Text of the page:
Of the 90,000 developers surveyed in the Stack Overflow Insights report of 2019, 8.8% have a mood or anxiety disorder and 8.6% an anxiety disorder. 30% of the respondents living in the US said they struggle with a mental health challenge.
Prolonged exposure to high amounts of stress causes and exacerbates any mental health issue. A 2015 report of the American Psychological Association found out that 73% of workers regularly experience psychological symptoms caused by stress, with 33% saying they're living under extreme stress.
The annual cost to employers in stress-related healthcare and missed work is $300 billion in the US. 95% of HR leaders believe that employee burnout is sabotaging workforce retention.
Too much stress puts you at risk of burning out, a serious problem that can affect anyone, including you.
It should come as no surprise that work is considered the number one stressor in people's lives. Difficult colleagues, deadlines, a moody manager, and the commute to work are only a few of the reasons why work chips away at our mental health. There seems to be no way out either, as our work is our livelihood, and there's a good chance at least a few people rely on us financially.
But I believe there's more to the story. There's an undercurrent we're missing. You see, in the Western world, the 20th century has seen the dissolution of many important forms of community. Many people are no longer religious and families are not as closely knit together as they once were.
Considering we have an innate desire to be useful, to contribute to society, to do something meaningful, work seems to have become the place where we find our identity. What you do has been glued to who you are. That's why so many people seem to be "passionate" about their work. That's why it's still socially acceptable to brag about 18-hour workdays and encourage others to work twice as hard, so they can get to the Promised Land as well.
The longer and harder you work, the more you seem to have your life together, the more you seem to have goals you're working toward, the more you seem to have a purpose that others painfully feel missing when they look at you.
But this attitude is harmful to everyone. It's harmful to people who are unhappy with their current job and feel guilty about supposedly not being aligned with their identity, but it's harmful to people satisfied with their job too, as it encourages them to work longer hours and not explore the rich world outside of work.
It's a fundamental reason for stress, but it often goes unnoticed, leading people to blame their stress on more superficial problems. Except that, once your most pressing superficial problem goes away, there's always the next one to causes stress.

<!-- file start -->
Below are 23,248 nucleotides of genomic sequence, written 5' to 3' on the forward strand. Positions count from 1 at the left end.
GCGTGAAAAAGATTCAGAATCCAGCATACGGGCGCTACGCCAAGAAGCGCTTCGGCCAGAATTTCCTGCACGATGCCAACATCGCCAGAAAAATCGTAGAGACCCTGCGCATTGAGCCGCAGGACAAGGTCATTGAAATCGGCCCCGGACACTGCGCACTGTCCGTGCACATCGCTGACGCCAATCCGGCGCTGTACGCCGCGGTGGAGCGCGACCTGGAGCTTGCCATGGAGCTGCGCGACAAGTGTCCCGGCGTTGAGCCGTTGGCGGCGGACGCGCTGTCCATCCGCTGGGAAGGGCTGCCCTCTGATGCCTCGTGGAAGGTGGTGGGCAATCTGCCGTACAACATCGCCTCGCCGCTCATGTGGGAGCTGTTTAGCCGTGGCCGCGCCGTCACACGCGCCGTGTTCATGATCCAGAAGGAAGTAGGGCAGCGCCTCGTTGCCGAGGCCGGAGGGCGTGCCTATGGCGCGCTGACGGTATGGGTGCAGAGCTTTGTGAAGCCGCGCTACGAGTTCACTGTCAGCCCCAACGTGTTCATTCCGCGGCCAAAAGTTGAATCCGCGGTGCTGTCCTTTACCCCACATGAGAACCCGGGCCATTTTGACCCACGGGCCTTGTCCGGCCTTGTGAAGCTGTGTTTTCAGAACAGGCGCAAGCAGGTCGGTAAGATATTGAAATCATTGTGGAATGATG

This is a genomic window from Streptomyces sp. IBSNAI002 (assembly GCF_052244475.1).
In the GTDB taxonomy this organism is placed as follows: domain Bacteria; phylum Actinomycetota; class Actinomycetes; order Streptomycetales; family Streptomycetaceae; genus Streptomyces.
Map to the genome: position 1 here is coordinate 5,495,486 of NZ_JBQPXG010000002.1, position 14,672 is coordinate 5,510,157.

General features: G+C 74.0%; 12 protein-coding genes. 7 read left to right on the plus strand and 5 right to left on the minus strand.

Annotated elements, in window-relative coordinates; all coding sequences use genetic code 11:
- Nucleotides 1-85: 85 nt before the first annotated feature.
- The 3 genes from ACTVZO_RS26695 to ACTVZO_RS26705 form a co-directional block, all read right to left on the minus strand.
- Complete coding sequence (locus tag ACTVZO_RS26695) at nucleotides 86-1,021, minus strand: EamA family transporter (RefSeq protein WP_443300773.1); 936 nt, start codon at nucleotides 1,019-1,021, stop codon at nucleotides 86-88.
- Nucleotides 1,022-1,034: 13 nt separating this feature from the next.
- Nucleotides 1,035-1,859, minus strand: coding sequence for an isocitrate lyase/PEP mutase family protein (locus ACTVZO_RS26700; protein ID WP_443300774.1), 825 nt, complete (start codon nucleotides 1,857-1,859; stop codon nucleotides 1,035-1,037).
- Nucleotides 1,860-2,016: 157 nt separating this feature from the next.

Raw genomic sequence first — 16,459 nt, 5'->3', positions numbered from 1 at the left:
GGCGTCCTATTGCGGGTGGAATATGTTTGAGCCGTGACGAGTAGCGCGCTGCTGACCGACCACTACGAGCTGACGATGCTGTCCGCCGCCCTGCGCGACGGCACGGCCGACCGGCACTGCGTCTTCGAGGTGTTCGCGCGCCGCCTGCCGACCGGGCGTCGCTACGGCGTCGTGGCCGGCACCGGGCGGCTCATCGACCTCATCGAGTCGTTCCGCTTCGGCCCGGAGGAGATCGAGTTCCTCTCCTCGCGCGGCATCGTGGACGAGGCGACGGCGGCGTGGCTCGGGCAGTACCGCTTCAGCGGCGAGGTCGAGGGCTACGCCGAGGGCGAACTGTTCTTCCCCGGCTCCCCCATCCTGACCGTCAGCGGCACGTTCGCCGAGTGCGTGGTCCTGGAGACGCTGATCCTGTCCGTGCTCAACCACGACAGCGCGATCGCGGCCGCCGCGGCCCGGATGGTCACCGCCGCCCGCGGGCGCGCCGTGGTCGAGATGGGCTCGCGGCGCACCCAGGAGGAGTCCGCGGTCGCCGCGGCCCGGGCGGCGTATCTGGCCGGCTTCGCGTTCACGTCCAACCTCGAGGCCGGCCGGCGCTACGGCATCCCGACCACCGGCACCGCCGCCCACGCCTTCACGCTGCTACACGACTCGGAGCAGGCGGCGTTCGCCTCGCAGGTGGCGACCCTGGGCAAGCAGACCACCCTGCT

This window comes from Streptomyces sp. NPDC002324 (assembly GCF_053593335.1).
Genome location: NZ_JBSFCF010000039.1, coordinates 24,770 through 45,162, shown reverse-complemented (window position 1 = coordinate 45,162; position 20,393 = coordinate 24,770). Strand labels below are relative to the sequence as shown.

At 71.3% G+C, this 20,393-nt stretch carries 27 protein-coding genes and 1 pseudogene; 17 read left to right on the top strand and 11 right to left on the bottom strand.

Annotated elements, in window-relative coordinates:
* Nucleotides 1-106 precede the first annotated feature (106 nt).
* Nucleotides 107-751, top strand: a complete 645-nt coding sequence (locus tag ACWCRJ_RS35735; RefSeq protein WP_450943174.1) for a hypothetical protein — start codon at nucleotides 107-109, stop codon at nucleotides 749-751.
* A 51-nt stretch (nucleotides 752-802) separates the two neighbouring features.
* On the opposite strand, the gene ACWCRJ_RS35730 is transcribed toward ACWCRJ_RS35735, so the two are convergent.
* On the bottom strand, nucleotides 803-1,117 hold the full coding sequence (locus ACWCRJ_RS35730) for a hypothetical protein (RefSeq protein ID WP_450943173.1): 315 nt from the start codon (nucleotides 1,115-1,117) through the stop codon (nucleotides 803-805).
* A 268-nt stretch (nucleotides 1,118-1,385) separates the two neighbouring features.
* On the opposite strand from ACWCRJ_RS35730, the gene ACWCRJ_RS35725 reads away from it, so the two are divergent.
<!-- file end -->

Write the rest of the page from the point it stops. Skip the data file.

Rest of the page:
The trick is to think of yourself as more than just your work. After all, you're a multitude of people: the mother, the negotiator, the runner, the developer, the gamer, etc... Each of your personality subsets is unique and interesting, but none of them represent you as a whole.
As such, if you're feeling stressed at work, then that's okay. Not all your subsets will fit comfortably at all times. It doesn't mean there's something fundamentally wrong with you. It might just mean that you associate yourself too much with one part of who you are and don't devote enough attention to who else you are.
That's not to say you shouldn't do anything about it. You should. But in order to find a sustainable solution to feeling stressed, you need a clear mind, and that's hard to have when you're stressed.
As such, detach from your work subset when you're done with your workday, and spend some time every day into the personality subset that fits you most comfortably, the one that feels like play.
If you think you don't have such a subset, then it's your number one task to open yourself up to the world and try out new things. In fact, continuously learning and experiencing new things might be one of the most healing attitudes possible.
Spending some time every day, or at least every weekend, doing something that you enjoy doing will eventually give you the clarity of mind needed to understand why you're feeling stressed.
The next step is to come up with concrete actions that you think will lower the stress in your work subset. These don't have to be perfect; they're experiments. But they have to be in your work subset, because it's important this subset fits comfortably over time too. We're looking for a sustainable solution, not escapism.
Examples could be as radical as making a career pivot (I did!), but it could also be learning how to politely say no to requests from colleagues or not scheduling meetings on Fridays. Don't hesitate too long trying out these actions (particularly the smaller ones). There's relief in making a decision.
It's okay to feel stressed from time to time. But you're more than your work. Detach and play to inoculate yourself against continuous stress and eventual burnout. Think of a few concrete examples that might lower your stress and think of these actions as experiments. There's always a way toward a better future.